In 1898 the Minister reported that the survey for the line was well in hand and the probable cost of the 12½ miles would be £80,000 exclusive of rolling stock. A survey was also carried out to avoid building the tunnel at Karangahake but it interferred so largely with existing roads, water races and other mining works that it was doubtful if any economy would result from its adoption. He also said that considering the present demands for the completion of the lines of railway then authorised, he did not think the colony should undertake the construction of this work, especially as there was a probability of it being undertaken by private enterprise.
By the following year, the Government had a change of heart, private enterprise had offered to undertake the work, there had been great development of mining in the district with a resultant increase of population, the also anticipated further development of the district and that the mining would be of a permanent character. The then Minister of Public Works, the Hon. Mr Hall Jones, said that in view of this development it would be inadvisable to allow a private company to make this railway, especially as it promised to give a handsome return upon the cost of construction, it was included in the Railway Construction Bill and £6,000 was placed on the estimate so that work could commence.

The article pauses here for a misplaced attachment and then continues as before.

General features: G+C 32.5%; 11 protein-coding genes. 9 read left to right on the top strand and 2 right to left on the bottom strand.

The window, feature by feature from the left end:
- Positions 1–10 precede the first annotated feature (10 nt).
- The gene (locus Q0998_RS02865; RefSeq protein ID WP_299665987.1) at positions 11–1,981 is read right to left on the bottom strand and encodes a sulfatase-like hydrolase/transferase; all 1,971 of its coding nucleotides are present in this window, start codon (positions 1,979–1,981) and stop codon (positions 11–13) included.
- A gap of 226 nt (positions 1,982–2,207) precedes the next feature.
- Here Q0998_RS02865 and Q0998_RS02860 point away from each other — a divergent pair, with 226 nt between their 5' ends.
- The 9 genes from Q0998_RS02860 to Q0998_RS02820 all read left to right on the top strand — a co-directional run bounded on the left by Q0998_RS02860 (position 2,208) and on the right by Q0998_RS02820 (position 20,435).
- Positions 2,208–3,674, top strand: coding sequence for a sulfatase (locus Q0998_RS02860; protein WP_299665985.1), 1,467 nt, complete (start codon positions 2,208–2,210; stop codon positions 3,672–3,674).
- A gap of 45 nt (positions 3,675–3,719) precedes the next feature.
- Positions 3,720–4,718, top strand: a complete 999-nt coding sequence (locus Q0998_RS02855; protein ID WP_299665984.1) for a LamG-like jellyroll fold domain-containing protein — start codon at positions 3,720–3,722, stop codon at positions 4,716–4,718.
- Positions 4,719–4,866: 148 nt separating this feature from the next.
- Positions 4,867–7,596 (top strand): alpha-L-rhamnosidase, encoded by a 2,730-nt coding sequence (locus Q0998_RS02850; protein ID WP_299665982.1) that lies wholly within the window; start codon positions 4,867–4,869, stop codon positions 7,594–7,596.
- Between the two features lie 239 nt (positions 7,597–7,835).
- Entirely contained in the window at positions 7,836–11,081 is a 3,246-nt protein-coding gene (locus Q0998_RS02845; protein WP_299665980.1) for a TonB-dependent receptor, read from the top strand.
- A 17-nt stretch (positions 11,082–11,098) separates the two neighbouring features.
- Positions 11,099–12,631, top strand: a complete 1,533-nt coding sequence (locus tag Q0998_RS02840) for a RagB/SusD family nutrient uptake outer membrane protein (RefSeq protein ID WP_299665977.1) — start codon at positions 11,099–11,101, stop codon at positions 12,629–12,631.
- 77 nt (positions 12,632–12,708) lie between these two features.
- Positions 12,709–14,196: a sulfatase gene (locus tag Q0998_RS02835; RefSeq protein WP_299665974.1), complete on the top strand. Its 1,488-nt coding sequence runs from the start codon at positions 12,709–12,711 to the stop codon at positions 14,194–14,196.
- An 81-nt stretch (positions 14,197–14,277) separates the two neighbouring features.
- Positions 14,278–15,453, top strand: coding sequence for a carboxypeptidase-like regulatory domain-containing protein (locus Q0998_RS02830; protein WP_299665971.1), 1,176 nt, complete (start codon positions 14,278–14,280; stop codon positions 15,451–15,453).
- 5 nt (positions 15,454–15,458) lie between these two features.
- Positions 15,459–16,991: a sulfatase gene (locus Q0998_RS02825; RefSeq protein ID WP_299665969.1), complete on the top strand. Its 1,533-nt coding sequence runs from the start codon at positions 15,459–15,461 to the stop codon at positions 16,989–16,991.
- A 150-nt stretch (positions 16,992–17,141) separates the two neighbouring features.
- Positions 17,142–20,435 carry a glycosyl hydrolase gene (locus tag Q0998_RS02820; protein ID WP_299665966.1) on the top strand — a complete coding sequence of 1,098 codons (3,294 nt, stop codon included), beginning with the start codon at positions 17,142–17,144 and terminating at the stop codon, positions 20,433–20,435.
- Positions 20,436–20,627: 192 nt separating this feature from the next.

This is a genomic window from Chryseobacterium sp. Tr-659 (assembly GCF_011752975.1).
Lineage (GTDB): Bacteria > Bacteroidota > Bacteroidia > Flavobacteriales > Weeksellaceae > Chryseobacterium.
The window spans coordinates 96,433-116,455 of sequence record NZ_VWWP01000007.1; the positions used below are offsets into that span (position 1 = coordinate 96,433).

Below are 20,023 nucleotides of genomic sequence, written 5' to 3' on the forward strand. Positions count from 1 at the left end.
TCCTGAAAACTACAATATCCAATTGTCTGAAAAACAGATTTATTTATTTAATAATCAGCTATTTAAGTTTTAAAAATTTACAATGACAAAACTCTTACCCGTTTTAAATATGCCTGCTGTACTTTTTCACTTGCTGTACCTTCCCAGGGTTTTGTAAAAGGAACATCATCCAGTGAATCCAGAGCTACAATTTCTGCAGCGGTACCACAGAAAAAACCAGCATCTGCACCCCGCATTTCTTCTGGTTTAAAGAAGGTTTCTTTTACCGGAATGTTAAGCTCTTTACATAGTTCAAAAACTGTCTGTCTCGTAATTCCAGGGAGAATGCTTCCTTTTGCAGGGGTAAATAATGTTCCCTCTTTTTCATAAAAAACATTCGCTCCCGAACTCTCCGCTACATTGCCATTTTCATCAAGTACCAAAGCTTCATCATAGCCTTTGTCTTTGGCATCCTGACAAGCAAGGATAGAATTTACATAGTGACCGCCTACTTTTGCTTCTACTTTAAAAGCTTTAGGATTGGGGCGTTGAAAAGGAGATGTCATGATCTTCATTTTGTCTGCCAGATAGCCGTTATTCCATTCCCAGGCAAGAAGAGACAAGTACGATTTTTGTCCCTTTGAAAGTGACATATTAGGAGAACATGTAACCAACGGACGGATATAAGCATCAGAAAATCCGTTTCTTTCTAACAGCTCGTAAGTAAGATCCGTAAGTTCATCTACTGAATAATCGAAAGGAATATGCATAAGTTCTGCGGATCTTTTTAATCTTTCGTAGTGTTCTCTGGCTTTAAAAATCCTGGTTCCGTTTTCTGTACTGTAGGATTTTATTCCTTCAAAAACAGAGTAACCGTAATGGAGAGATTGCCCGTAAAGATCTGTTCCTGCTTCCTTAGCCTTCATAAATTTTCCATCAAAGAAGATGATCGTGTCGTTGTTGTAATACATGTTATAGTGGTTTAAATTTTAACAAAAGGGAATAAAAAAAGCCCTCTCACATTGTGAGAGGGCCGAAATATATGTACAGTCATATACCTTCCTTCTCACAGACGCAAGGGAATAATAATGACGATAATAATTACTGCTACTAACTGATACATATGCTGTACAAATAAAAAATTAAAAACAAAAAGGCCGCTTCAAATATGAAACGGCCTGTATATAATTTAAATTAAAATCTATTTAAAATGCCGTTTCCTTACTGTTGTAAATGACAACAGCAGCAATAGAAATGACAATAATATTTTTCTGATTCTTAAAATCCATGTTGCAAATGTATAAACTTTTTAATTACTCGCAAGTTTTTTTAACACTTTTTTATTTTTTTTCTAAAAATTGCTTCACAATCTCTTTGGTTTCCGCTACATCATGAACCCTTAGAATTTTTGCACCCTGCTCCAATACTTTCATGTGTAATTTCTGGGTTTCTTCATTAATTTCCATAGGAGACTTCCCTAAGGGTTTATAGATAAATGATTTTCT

CONSTRUCTION COMMENCED TO WAIHI
Work commenced in 1900 and pressed on vigorously so that by September of that year the formation as far as the tunnel was well advanced and the approach cutting to the tunnel was being excavated.
Reporting on progress in October 1901, the Minister of Public Works said that plate laying from the junction at Paeroa was in hand as far as Karangahake and that excavation of the long tunnel was making good progress. At the west end the top heading was in 741 feet, the bottom heading 675 feet and it was bricked 359 feet, at the east end, the top heading was in 469 feet and the bottom heading 457 foot, an air shaft had also been sunk at the west end of the tunnel about 600 feet from the mouth.
A contract had also been let for the combined bridge over the Ohinemuri River to Messrs J. and A. Anderson Limited of Christchurch for £8,771.